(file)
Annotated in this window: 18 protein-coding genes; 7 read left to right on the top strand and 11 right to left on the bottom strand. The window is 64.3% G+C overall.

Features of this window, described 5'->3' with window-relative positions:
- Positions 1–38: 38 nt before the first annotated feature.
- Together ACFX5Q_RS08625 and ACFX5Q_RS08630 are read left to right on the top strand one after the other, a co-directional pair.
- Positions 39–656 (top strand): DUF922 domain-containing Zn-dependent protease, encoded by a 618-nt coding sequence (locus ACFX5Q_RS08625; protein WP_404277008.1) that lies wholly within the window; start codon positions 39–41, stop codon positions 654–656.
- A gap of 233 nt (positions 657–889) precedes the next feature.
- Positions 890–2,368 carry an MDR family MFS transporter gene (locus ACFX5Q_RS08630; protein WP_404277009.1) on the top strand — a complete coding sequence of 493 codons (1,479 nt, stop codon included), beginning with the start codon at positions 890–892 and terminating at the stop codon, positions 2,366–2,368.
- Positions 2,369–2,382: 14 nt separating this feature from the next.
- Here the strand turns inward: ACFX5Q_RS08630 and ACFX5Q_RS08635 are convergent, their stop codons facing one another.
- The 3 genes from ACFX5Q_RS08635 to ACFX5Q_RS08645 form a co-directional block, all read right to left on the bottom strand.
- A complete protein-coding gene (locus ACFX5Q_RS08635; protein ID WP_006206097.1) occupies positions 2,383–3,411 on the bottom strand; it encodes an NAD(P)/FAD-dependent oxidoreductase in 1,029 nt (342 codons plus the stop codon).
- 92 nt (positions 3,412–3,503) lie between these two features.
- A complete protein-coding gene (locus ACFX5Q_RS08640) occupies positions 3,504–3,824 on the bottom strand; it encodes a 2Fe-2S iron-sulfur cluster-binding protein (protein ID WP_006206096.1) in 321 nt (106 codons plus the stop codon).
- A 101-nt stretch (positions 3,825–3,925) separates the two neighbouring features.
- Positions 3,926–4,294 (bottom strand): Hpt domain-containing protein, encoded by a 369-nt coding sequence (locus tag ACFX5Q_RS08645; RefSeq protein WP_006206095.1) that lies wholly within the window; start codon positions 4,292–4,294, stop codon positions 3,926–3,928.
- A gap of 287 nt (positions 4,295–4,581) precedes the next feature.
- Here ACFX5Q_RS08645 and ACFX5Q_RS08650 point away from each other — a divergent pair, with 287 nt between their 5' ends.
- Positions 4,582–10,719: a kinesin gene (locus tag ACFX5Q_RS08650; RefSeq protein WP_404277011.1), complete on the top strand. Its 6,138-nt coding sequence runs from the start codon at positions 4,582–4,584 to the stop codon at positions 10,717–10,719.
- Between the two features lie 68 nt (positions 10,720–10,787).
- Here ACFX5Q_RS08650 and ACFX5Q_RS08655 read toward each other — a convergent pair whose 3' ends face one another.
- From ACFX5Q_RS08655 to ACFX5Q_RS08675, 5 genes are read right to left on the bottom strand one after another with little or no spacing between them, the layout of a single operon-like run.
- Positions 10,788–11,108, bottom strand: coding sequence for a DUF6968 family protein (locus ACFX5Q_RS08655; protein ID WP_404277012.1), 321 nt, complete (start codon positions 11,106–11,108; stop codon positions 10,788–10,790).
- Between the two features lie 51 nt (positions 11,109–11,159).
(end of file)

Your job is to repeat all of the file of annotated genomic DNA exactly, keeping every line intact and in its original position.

Annotated in this window: 18 protein-coding genes; 7 read left to right on the top strand and 11 right to left on the bottom strand. The window is 64.3% G+C overall.

Features of this window, described 5'->3' with window-relative positions:
- Positions 1–38: 38 nt before the first annotated feature.
- Together ACFX5Q_RS08625 and ACFX5Q_RS08630 are read left to right on the top strand one after the other, a co-directional pair.
- Positions 39–656 (top strand): DUF922 domain-containing Zn-dependent protease, encoded by a 618-nt coding sequence (locus ACFX5Q_RS08625; protein WP_404277008.1) that lies wholly within the window; start codon positions 39–41, stop codon positions 654–656.
- A gap of 233 nt (positions 657–889) precedes the next feature.
- Positions 890–2,368 carry an MDR family MFS transporter gene (locus ACFX5Q_RS08630; protein WP_404277009.1) on the top strand — a complete coding sequence of 493 codons (1,479 nt, stop codon included), beginning with the start codon at positions 890–892 and terminating at the stop codon, positions 2,366–2,368.
- Positions 2,369–2,382: 14 nt separating this feature from the next.
- Here the strand turns inward: ACFX5Q_RS08630 and ACFX5Q_RS08635 are convergent, their stop codons facing one another.
- The 3 genes from ACFX5Q_RS08635 to ACFX5Q_RS08645 form a co-directional block, all read right to left on the bottom strand.
- A complete protein-coding gene (locus ACFX5Q_RS08635; protein ID WP_006206097.1) occupies positions 2,383–3,411 on the bottom strand; it encodes an NAD(P)/FAD-dependent oxidoreductase in 1,029 nt (342 codons plus the stop codon).
- 92 nt (positions 3,412–3,503) lie between these two features.
- A complete protein-coding gene (locus ACFX5Q_RS08640) occupies positions 3,504–3,824 on the bottom strand; it encodes a 2Fe-2S iron-sulfur cluster-binding protein (protein ID WP_006206096.1) in 321 nt (106 codons plus the stop codon).
- A 101-nt stretch (positions 3,825–3,925) separates the two neighbouring features.
- Positions 3,926–4,294 (bottom strand): Hpt domain-containing protein, encoded by a 369-nt coding sequence (locus tag ACFX5Q_RS08645; RefSeq protein WP_006206095.1) that lies wholly within the window; start codon positions 4,292–4,294, stop codon positions 3,926–3,928.
- A gap of 287 nt (positions 4,295–4,581) precedes the next feature.
- Here ACFX5Q_RS08645 and ACFX5Q_RS08650 point away from each other — a divergent pair, with 287 nt between their 5' ends.
- Positions 4,582–10,719: a kinesin gene (locus tag ACFX5Q_RS08650; RefSeq protein WP_404277011.1), complete on the top strand. Its 6,138-nt coding sequence runs from the start codon at positions 4,582–4,584 to the stop codon at positions 10,717–10,719.
- Between the two features lie 68 nt (positions 10,720–10,787).
- Here ACFX5Q_RS08650 and ACFX5Q_RS08655 read toward each other — a convergent pair whose 3' ends face one another.
- From ACFX5Q_RS08655 to ACFX5Q_RS08675, 5 genes are read right to left on the bottom strand one after another with little or no spacing between them, the layout of a single operon-like run.
- Positions 10,788–11,108, bottom strand: coding sequence for a DUF6968 family protein (locus ACFX5Q_RS08655; protein ID WP_404277012.1), 321 nt, complete (start codon positions 11,106–11,108; stop codon positions 10,788–10,790).
- Between the two features lie 51 nt (positions 11,109–11,159).